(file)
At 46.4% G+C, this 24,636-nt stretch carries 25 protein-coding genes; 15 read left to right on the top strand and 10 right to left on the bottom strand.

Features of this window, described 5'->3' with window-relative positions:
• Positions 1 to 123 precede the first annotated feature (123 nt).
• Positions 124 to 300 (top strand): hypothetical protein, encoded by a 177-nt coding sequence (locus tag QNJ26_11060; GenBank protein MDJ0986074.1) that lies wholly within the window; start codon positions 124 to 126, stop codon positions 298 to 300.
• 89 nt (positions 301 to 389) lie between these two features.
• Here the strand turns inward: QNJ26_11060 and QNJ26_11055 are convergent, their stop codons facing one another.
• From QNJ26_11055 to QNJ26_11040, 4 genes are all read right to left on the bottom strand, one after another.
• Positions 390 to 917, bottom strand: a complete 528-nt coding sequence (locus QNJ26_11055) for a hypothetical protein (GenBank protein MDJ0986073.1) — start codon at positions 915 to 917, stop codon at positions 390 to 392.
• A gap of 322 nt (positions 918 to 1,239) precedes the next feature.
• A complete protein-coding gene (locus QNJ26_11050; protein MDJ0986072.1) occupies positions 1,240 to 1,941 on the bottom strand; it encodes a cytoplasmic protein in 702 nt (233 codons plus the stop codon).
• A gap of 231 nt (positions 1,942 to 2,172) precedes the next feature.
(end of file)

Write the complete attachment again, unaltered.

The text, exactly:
At 46.4% G+C, this 24,636-nt stretch carries 25 protein-coding genes; 15 read left to right on the top strand and 10 right to left on the bottom strand.

Features of this window, described 5'->3' with window-relative positions:
• Positions 1 to 123 precede the first annotated feature (123 nt).
• Positions 124 to 300 (top strand): hypothetical protein, encoded by a 177-nt coding sequence (locus tag QNJ26_11060; GenBank protein MDJ0986074.1) that lies wholly within the window; start codon positions 124 to 126, stop codon positions 298 to 300.
• 89 nt (positions 301 to 389) lie between these two features.
• Here the strand turns inward: QNJ26_11060 and QNJ26_11055 are convergent, their stop codons facing one another.
• From QNJ26_11055 to QNJ26_11040, 4 genes are all read right to left on the bottom strand, one after another.
• Positions 390 to 917, bottom strand: a complete 528-nt coding sequence (locus QNJ26_11055) for a hypothetical protein (GenBank protein MDJ0986073.1) — start codon at positions 915 to 917, stop codon at positions 390 to 392.
• A gap of 322 nt (positions 918 to 1,239) precedes the next feature.
• A complete protein-coding gene (locus QNJ26_11050; protein MDJ0986072.1) occupies positions 1,240 to 1,941 on the bottom strand; it encodes a cytoplasmic protein in 702 nt (233 codons plus the stop codon).
• A gap of 231 nt (positions 1,942 to 2,172) precedes the next feature.